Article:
Extensions are something I have been requesting for a long long time. Opera always seemed to be reluctant to introduce an API due to security and performance concerns. Fortunately, the Norwegians have finally found a way to implement extensions without impacting performance or compromising security.

Opera-11

At its Up North Web press event, Opera Software revealed that extension support will be one of the new features in Opera 11. Opera Software is taking a leaf out of Chrome’s book when it comes to implementing their API. Opera extensions will be developed using open web standards like HTML5, CSS and JavaScript. “Extensions will be based on the W3C Widget specifications and this is being considered for an Open Standard effort”, wrote Espen André Øverdahl, Opera’s community manager.

An alpha build of Opera 11 is expected to be released soon. In the meantime, check out this video from TechCrunch, which demonstrates Reddit, Wikipedia and StumbleUpon extensions for Opera.

How To Set Image As Wallpaper in Google Chrome

If you have been using , you might come across the lack of an option to set any image as a wallpaper in Chrome. This has been an annoyance for hundreds and thousands of users and as MG from TechCrunch points out, a bug filed with Chromium about the issue has tons and tons of comments.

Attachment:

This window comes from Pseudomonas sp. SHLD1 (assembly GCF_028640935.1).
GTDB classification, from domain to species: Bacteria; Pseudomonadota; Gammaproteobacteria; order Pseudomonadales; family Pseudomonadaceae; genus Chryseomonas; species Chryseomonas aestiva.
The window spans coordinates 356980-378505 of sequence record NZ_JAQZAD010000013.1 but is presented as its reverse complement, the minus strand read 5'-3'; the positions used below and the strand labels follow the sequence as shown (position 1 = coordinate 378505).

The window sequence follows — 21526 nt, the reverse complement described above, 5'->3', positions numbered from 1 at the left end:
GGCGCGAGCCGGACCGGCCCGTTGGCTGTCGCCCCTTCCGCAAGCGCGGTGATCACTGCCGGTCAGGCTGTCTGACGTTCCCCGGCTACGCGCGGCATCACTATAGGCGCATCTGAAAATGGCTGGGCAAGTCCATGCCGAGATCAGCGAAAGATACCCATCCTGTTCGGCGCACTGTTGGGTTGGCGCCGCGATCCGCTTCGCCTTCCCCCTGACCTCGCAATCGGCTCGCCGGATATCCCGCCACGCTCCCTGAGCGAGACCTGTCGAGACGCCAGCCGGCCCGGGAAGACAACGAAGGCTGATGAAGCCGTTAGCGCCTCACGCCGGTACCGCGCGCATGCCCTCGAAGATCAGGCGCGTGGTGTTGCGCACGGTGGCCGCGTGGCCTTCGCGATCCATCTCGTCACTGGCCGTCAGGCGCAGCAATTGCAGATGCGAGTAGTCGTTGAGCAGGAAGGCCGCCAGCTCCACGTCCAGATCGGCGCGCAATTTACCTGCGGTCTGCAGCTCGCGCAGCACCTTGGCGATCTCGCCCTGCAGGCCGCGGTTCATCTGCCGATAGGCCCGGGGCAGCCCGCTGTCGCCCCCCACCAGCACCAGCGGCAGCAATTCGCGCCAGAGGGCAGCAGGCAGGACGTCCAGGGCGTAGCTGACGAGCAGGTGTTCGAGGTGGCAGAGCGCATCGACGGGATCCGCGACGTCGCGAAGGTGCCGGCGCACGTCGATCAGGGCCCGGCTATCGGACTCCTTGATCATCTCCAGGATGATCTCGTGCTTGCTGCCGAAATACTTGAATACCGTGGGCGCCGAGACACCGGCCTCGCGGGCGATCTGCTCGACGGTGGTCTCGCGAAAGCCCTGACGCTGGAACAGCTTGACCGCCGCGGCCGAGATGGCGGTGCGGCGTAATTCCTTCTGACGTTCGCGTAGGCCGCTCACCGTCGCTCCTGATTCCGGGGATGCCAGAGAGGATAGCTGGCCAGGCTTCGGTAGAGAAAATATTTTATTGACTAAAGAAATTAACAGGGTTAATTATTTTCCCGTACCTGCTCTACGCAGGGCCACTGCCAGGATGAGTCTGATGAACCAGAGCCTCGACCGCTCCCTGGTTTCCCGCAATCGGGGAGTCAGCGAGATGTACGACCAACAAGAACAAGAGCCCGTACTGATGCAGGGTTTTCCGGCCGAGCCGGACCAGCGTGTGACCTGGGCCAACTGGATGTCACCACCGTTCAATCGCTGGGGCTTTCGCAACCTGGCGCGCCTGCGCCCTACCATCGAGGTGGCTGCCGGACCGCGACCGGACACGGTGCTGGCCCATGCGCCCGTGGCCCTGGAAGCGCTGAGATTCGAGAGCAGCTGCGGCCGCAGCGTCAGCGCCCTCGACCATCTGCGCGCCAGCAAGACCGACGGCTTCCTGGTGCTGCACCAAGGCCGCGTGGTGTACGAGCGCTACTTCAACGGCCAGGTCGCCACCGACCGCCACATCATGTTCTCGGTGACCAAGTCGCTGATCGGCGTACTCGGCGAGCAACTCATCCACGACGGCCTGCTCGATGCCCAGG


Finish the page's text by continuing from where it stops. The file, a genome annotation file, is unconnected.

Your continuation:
Set Image As Wallpaper In Google Chrome

So how do you set an image as a wallpaper in Google Chrome? Quite simple, just use a new   created by one of the Chromium developers to add this feature to Google Chrome. The extension is called, Set Image as Wallpaper and can be downloaded from here.

Once you download and install the extension you will get an option to set any image you come across in Google Chrome as a desktop wallpaper. Have fun. This only works in Windows right now with a Linux and Mac version under works.

If you are expecting this feature to be part of Google Chrome out of the box, you are in for a disappointment, it’s not going to happen. And it hardly matters anyways. Look at me, I didn’t even notice that it had been missing for past two years Smile.

Google Chrome 8 Adds GPU Acceleration, Cloud Print and More

has hit another milestone with their development version. Google Chrome 8 now adds more features to the about:labs section including GPU Acceleration.

Google Chrome 8

Chrome 8 has added an option to leverage your graphics hardware for better graphic performance for the browser. You will have to visit about:labs in the browser to enable the new feature.

In addition to that, Chrome 8 also supports "cloud printing" also known as print from anywhere using the cloud. However, this feature is not yet fully functional. Chrome 8 development version has been updated for , Mac OS X and Linux.

If you want to try out the development version of Google Chrome, read our earlier guide on switching to Chrome development version.